For every insipid, automaton disc jockey-producer, there are innovative minds like Anna Lunoe, Four Tet, and the Black Madonna, whose eclectic, infectious sets display impeccable taste, a wealth of knowledge, and boundless creativity. Over the past few years, many underground artists have been thrust into the mainstream spotlight and lost the je ne sais quoi that made them unique. Regardless, there will always be new musicians, producers, singers, and visionaries to replace them, those who bring something novel to the table or tip a hat to their predecessors in a way that steps beyond homage and exhilarates as it did decades before.

As electronic music continues to evolve and its endless sub-genres continue to expand, so do fickle tastes, and preferences become more and more subjective with a seemingly endless list of artists to sift through. With so much music to digest, its no wonder that many artists remain under the radar. This list hopes to remedy that injustice and celebrate tracks both indie and mainstream. From the "shamanic techno" of Parisian duo Pouvoir Magique to Stockholm Noir's brilliant string of darkly foreboding, electro-licked singles, here are ten selections that represent some of the more intriguing dance offerings of 2017.

10. Moullinex - “Work It Out (feat. Fritz Helder)”

Taken from Portuguese producer, DJ, and multi-instrumentalist Luis Clara Gomes' third album Hypersex, "Work It Out" like all of its surrounding companions is a self-proclaimed, "collective love letter to club culture, and a celebration of love, inclusion and difference." Dance music has always seemingly been a safe haven for "misfits" standing on the edge of the mainstream, and while EDM manufactured sheen might have taken the piss out of the scene, Hypersex still revels in that defiant, yet warm and inviting attitude.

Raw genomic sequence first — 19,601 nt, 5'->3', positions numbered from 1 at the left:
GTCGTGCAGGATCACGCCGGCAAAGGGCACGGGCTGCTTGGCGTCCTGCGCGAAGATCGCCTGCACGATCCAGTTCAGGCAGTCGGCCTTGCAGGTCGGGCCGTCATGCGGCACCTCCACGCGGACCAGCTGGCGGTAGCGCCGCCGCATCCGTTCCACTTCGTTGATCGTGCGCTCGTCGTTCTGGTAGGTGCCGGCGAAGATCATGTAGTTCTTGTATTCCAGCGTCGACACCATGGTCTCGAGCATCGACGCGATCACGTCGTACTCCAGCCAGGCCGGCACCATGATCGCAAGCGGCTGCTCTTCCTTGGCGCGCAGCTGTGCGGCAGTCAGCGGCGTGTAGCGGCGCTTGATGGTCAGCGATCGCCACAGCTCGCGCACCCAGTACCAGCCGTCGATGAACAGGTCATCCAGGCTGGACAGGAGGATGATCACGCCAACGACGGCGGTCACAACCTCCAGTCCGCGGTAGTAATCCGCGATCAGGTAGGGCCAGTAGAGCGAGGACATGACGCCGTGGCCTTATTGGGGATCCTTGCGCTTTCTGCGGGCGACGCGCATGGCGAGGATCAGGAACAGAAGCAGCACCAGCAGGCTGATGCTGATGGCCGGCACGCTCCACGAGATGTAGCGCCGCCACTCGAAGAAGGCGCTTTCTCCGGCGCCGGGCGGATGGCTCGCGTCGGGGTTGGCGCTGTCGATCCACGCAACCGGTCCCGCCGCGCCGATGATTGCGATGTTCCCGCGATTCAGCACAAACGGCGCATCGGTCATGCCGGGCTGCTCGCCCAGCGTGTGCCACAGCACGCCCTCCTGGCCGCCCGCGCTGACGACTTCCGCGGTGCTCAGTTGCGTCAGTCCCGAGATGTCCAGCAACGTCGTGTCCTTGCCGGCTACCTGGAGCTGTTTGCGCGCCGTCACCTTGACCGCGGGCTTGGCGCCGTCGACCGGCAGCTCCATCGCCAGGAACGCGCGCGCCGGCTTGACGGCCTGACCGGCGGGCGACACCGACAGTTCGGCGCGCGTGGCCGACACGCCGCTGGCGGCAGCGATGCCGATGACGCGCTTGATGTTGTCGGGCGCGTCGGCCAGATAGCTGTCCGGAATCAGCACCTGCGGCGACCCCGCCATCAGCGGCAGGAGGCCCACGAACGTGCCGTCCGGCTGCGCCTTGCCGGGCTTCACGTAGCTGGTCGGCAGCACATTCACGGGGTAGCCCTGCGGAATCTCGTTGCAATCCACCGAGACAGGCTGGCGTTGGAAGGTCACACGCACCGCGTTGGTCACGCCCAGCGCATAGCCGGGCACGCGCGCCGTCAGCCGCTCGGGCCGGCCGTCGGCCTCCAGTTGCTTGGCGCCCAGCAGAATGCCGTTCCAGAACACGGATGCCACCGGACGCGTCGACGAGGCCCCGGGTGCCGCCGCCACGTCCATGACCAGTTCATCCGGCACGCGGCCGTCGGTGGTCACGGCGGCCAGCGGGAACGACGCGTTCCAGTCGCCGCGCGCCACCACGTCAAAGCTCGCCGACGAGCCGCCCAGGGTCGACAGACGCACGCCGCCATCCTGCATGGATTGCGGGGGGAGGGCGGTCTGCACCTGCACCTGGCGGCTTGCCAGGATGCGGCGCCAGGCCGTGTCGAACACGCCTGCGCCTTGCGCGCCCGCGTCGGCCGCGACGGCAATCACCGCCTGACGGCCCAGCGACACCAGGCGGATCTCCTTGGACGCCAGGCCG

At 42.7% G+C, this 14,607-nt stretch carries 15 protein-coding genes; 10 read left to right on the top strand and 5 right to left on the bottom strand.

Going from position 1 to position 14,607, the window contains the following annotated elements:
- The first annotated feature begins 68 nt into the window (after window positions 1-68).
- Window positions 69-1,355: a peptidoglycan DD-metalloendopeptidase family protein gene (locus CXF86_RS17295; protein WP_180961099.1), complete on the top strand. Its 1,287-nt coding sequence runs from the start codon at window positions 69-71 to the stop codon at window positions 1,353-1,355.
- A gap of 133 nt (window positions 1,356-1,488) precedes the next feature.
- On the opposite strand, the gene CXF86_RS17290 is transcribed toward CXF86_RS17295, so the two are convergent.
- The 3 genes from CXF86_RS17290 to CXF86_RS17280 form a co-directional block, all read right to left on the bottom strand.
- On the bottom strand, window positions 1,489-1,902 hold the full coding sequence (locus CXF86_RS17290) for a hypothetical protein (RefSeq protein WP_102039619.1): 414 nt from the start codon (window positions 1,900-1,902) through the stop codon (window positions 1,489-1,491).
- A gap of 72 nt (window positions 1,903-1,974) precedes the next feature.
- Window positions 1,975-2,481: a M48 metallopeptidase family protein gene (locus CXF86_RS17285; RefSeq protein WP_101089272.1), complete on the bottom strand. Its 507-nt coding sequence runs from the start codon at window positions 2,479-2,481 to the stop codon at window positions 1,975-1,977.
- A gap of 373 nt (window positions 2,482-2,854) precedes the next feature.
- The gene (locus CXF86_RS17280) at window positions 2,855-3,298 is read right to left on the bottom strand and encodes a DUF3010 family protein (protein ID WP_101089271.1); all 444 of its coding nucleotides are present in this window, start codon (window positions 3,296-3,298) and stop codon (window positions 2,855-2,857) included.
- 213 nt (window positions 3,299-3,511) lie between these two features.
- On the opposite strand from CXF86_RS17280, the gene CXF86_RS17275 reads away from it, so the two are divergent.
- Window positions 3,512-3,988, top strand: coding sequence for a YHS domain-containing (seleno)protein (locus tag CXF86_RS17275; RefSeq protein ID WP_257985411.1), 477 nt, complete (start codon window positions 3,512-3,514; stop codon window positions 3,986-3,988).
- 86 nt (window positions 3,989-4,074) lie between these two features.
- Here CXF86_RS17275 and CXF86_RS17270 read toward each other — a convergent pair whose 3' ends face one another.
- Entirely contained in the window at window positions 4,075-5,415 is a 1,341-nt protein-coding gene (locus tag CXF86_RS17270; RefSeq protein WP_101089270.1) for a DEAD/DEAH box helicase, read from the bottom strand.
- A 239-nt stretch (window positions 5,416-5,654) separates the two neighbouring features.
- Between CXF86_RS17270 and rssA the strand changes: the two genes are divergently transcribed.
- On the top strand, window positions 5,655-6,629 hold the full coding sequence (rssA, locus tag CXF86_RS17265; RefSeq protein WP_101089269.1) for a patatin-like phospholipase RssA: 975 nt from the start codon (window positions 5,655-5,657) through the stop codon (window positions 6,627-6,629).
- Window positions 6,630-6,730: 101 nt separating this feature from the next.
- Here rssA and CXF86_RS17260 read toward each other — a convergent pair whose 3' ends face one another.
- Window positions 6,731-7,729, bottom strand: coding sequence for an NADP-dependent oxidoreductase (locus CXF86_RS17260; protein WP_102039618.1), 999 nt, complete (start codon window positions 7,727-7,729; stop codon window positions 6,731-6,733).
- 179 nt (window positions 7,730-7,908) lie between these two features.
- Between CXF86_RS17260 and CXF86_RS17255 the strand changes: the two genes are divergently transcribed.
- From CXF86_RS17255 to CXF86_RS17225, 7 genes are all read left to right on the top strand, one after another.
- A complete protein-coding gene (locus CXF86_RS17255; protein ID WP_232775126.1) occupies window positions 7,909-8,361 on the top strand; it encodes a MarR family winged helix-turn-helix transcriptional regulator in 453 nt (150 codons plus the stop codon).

Like a cheeky homage to Rick James and the late, great High Priest of Pop, Prince, this delectably filthy, sexually charged track with its nasty, funk-drenched bass line, couldn't have found a more flawless messenger than former Azari & III member Fritz Helder. As the radiant, gender-fluid artist sings, "you better work your shit out", this album highlight becomes an anthem for all those who refuse to bow down to BS. Without any accompanying visuals, the track is electro-funk perfection, but the video, with its ruby-red, penile glitter canon, kicks the whole thing up a notch.

9. Touch Sensitive - “Veronica”

The neon-streaked days of roller rinks and turtlenecks, leg warmers and popped polo collars have come and gone, but you wouldn't think so listening to Michael "Touch Sensitive" Di Francesco's dazzling debut Visions. The Sydney-based DJ/producer's long-awaited LP and its lead single "Lay Down", which shot to the top of the Hype Machine charts, are as retro-gazing as they are distinctly modern, with nods to everything from nu disco to slo-mo house.

Featuring a sample lifted from 90s DJ and producer Paul Johnson's "So Much (So Much Mix)," the New Jack-kissed "Veronica" owns the dance floor. While the conversational interplay between the sexed-up couple is anything but profound, there is no denying its charms, however laughably awkward. While not everything on Visions is as instantly arresting, it is a testament to Di Francesco's talents that everything old sounds so damn fresh again.

8. Gourmet - “Delicious”

Neither Gourmet's defiantly eccentric, nine-track debut Cashmere, nor its subsequent singles, "There You Go" or "Yellow" gave any indication that the South African purveyor of "spaghetti pop" would drop one of the year's sassiest club tracks, but there you have it. The Cape Town-based artist, part of oil-slick, independent label 1991's diminutive roster, flagrantly disregards expectation on his latest outing, channeling the Scissor Sisters at their most gloriously bitchy best, Ratchet-era Shamir, and the shimmering dance-pop of UK singer-producer Joe Flory, aka Amateur Best.